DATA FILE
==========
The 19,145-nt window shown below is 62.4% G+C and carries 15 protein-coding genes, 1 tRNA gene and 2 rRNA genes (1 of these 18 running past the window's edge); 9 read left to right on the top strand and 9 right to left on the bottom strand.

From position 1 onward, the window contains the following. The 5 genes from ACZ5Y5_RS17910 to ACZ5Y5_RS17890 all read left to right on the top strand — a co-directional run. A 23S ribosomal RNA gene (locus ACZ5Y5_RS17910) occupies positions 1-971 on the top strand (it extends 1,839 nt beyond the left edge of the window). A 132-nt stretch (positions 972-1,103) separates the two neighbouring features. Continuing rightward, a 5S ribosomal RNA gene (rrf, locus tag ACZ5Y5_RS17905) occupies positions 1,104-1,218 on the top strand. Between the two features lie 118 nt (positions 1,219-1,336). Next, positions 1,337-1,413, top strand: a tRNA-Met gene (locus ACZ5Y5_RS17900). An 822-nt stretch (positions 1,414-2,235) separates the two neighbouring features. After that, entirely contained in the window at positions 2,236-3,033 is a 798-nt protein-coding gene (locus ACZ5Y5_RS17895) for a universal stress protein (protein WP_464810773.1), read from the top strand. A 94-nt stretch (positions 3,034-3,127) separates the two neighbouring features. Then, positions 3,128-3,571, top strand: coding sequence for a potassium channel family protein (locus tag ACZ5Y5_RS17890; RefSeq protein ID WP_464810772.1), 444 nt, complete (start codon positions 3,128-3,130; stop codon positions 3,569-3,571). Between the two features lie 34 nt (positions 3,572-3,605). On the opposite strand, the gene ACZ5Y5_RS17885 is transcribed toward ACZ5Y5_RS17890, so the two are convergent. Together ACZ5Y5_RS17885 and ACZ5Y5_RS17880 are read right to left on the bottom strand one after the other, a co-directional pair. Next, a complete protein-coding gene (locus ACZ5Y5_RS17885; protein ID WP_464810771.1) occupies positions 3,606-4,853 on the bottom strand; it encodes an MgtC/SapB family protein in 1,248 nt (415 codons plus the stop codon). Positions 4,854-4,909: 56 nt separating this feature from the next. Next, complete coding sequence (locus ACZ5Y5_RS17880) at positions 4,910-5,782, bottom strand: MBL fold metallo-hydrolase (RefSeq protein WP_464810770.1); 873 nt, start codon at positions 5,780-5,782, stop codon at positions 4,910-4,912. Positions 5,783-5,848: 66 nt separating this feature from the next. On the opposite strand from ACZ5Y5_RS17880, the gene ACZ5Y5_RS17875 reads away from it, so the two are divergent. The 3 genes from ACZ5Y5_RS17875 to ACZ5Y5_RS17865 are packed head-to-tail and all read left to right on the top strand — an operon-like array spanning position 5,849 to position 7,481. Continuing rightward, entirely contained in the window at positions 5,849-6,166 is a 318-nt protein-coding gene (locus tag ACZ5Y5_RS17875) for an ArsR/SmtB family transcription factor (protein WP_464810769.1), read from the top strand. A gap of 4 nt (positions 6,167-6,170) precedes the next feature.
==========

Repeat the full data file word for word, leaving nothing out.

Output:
The 19,145-nt window shown below is 62.4% G+C and carries 15 protein-coding genes, 1 tRNA gene and 2 rRNA genes (1 of these 18 running past the window's edge); 9 read left to right on the top strand and 9 right to left on the bottom strand.

From position 1 onward, the window contains the following. The 5 genes from ACZ5Y5_RS17910 to ACZ5Y5_RS17890 all read left to right on the top strand — a co-directional run. A 23S ribosomal RNA gene (locus ACZ5Y5_RS17910) occupies positions 1-971 on the top strand (it extends 1,839 nt beyond the left edge of the window). A 132-nt stretch (positions 972-1,103) separates the two neighbouring features. Continuing rightward, a 5S ribosomal RNA gene (rrf, locus tag ACZ5Y5_RS17905) occupies positions 1,104-1,218 on the top strand. Between the two features lie 118 nt (positions 1,219-1,336). Next, positions 1,337-1,413, top strand: a tRNA-Met gene (locus ACZ5Y5_RS17900). An 822-nt stretch (positions 1,414-2,235) separates the two neighbouring features. After that, entirely contained in the window at positions 2,236-3,033 is a 798-nt protein-coding gene (locus ACZ5Y5_RS17895) for a universal stress protein (protein WP_464810773.1), read from the top strand. A 94-nt stretch (positions 3,034-3,127) separates the two neighbouring features. Then, positions 3,128-3,571, top strand: coding sequence for a potassium channel family protein (locus tag ACZ5Y5_RS17890; RefSeq protein ID WP_464810772.1), 444 nt, complete (start codon positions 3,128-3,130; stop codon positions 3,569-3,571). Between the two features lie 34 nt (positions 3,572-3,605). On the opposite strand, the gene ACZ5Y5_RS17885 is transcribed toward ACZ5Y5_RS17890, so the two are convergent. Together ACZ5Y5_RS17885 and ACZ5Y5_RS17880 are read right to left on the bottom strand one after the other, a co-directional pair. Next, a complete protein-coding gene (locus ACZ5Y5_RS17885; protein ID WP_464810771.1) occupies positions 3,606-4,853 on the bottom strand; it encodes an MgtC/SapB family protein in 1,248 nt (415 codons plus the stop codon). Positions 4,854-4,909: 56 nt separating this feature from the next. Next, complete coding sequence (locus ACZ5Y5_RS17880) at positions 4,910-5,782, bottom strand: MBL fold metallo-hydrolase (RefSeq protein WP_464810770.1); 873 nt, start codon at positions 5,780-5,782, stop codon at positions 4,910-4,912. Positions 5,783-5,848: 66 nt separating this feature from the next. On the opposite strand from ACZ5Y5_RS17880, the gene ACZ5Y5_RS17875 reads away from it, so the two are divergent. The 3 genes from ACZ5Y5_RS17875 to ACZ5Y5_RS17865 are packed head-to-tail and all read left to right on the top strand — an operon-like array spanning position 5,849 to position 7,481. Continuing rightward, entirely contained in the window at positions 5,849-6,166 is a 318-nt protein-coding gene (locus tag ACZ5Y5_RS17875) for an ArsR/SmtB family transcription factor (protein WP_464810769.1), read from the top strand. A gap of 4 nt (positions 6,167-6,170) precedes the next feature.